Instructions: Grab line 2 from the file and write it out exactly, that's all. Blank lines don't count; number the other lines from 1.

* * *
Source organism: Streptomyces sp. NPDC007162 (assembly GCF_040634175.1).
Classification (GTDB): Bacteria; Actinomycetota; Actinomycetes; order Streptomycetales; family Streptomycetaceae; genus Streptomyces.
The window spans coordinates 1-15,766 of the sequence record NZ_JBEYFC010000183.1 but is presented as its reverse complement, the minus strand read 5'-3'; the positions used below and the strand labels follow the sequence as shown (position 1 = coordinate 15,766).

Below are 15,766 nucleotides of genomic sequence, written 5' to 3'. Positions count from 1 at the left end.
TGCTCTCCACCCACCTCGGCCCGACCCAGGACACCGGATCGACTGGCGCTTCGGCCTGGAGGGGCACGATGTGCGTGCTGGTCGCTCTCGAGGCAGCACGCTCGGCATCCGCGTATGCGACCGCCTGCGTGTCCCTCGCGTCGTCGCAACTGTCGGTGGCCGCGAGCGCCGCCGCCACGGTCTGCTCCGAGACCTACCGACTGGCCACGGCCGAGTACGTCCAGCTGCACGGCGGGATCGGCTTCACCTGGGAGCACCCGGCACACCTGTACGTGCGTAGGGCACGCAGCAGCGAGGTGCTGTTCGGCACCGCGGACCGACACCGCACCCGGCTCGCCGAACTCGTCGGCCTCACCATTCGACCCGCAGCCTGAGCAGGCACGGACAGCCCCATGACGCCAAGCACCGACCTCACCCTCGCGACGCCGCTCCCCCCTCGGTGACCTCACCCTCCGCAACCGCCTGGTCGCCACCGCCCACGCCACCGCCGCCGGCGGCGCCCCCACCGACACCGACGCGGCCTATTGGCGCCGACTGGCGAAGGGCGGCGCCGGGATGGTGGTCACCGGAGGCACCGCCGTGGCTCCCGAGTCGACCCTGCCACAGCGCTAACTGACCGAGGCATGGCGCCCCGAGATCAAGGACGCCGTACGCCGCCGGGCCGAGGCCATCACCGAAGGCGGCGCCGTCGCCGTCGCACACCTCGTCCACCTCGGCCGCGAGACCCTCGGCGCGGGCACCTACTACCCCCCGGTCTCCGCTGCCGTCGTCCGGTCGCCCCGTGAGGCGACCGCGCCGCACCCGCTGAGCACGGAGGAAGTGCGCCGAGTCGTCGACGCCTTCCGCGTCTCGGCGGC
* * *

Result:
Classification (GTDB): Bacteria; Actinomycetota; Actinomycetes; order Streptomycetales; family Streptomycetaceae; genus Streptomyces.